ChristopherDAC Producer

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    The audio stored on a dtsCD is formatted as 2-channel, 16-bit, 44.1 kHz PCM -- that is, the dts stream is [if you will] camouflaged as a regular Red Book stream in order to get on the CD or LD in the first place. If I record that digitally, the .WAV file will contain the pseudo-audio data, and if it's not resampled or otherwise processed it can be played back as DTS. [Note: playing back through a normal DAC as PCM results in a truly evil "black noise" which can damage equipment.]

    Anyway, I'm not looking for a digital-analog convertor, or an analog-digital convertor, because I'm not trying to playback digital files to analog audio or record analog audio to digital files. I can already do those things. What I want to do is catch a PCM stream via SPDIF and dump it to a .WAV file -- digital to digital. For that, I need [I think!] a soundcard with a digital input.
     
  6. Ken Chan

    Ken Chan Producer

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    I have a Soyo motherboard with a C-Media chip, and it came with a tiny card with S/PDIF in/out (both optical and coax) that plugs into the motherboard. It's short; it doesn't reach the PCI slot.

    If you don't have that option, then any soundcard with a S/PDIF in should work. The cheapest one I found at newegg.com was this Turtle Beach -- $50 for the retail version ($2 less for OEM).
     
  7. ChristopherDAC

    ChristopherDAC Producer

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    What I need would be one of those cards, then, because my M/B was a discount item, a return which had been checked and found good I think, and it was without any of the extras Soyo describes. Perhaps I can get one from them... I'll have to look into it.
     
  8. Christian Behrens

    Christian Behrens Supporting Actor

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    The new Soundblaster X-Fi cards are supposed to allow bitcorrect input/output in the "audio creation mode". They are not the cheapest cards around, but IMO one to watch (the number of transistors of its DSP - 51 million - rival a Pentium 4).

    -Christian
     
  9. ChristopherDAC

    ChristopherDAC Producer

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    I was at Fry's today and they seemed to have two models which might do what I want, the Turtle Beach Catalina with optical in and out, and the SIIG Soundwave 7.1 with coax. Now I can use TosLink or RCA indiscriminately since I have both, and I don't make any difference between them; has anybody any experience with either of these?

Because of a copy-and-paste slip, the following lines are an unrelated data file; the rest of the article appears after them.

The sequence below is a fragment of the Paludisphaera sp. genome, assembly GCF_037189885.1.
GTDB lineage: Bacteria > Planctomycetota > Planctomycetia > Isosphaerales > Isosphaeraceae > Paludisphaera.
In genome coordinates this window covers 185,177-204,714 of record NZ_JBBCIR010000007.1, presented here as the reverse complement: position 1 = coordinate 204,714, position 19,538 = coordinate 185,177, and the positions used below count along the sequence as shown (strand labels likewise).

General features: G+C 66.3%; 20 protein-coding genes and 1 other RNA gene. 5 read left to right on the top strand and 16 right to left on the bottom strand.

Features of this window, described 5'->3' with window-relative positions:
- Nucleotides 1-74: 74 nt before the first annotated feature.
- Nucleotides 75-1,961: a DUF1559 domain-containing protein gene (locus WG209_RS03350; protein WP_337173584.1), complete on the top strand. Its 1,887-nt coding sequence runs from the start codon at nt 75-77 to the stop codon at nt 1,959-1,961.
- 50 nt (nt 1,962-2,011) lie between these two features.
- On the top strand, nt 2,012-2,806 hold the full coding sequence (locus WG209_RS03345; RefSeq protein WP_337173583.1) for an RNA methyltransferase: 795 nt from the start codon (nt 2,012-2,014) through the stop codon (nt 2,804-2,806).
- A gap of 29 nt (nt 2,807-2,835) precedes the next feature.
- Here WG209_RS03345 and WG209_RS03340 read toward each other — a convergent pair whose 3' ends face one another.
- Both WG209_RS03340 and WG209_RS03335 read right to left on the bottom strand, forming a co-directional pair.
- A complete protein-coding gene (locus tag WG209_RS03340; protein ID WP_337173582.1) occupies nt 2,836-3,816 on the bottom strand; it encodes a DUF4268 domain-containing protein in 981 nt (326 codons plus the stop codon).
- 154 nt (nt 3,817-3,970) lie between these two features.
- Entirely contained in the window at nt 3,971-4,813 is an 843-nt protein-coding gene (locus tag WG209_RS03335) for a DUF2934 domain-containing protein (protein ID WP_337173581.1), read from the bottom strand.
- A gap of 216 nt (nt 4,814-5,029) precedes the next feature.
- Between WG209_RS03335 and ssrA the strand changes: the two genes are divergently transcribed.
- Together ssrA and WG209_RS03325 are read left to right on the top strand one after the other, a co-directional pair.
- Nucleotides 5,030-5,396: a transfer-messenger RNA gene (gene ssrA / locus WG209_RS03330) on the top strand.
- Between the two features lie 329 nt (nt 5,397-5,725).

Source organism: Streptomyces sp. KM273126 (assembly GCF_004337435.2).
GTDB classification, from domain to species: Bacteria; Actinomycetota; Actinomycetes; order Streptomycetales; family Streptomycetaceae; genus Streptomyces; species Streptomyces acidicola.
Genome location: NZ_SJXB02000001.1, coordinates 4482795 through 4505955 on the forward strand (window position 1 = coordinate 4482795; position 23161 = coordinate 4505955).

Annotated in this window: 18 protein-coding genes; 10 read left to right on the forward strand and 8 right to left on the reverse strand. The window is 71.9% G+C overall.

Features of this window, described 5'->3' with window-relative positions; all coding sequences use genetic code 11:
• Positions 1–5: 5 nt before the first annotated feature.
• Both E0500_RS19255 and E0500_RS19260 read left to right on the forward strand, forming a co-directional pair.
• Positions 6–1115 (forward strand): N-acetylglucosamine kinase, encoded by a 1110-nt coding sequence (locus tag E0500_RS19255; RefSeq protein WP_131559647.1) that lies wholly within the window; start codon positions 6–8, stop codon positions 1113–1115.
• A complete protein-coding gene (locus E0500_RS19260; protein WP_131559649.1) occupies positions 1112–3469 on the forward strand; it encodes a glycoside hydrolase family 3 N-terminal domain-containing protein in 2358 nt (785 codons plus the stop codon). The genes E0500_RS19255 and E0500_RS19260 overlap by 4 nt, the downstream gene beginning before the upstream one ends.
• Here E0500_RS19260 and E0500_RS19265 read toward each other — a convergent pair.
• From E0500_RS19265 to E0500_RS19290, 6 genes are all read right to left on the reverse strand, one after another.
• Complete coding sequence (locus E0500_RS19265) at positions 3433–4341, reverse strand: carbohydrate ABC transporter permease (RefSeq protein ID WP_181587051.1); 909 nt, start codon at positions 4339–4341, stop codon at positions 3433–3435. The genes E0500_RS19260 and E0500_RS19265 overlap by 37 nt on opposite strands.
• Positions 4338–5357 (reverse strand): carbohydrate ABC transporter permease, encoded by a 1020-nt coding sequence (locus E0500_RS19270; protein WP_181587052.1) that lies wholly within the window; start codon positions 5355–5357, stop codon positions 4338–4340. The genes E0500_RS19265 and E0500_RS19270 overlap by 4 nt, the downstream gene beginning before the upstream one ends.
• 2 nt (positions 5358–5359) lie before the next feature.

10. Mike Fassler

    Mike Fassler Supporting Actor

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    im not familiar with the siig card but turtle beach cards are generally pretty good and have decent driver support.
     
  11. ChristopherDAC

    ChristopherDAC Producer

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    I picked up the SIIG and I'm playing with it. So far it's not doing exactly what I want, and I can't quite tell why not. On the other hand, I'm not at all sure it won't do it -- if I can find the right instructions!
    At least, while the pseudo-PCM file from the dtsCD "looks" right in a wave editor, the CD I burn fails to trip the decoder.
     
  12. ChristopherDAC

    ChristopherDAC Producer

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    After trying to use the SIIG card, I'm going to return it and get the Turtle Beach; the T.B. card comes with a bunch of things I don't really need, but it must have a better user interface than the SIIG. The SIIG uses this "Xear Audio Control Panel" which doesn't really control anything, and it comes bundled with the least useful software package ever and effectively no manual or Help file.
     
  13. ChristopherDAC

    ChristopherDAC Producer

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    Well, the Turtle Beach is definitely a step up in terms of user-friendliness and product support. Be warned: it is not a "full-duplex" device, so selecting the digital audio input renders the outputs unavailable except for passing through the input signal, and with any of the outputs running [including the digital output and all of the line outputs] the digital input is unavailable. Fortunately the user interface enables switching "on-the-fly" of these two states.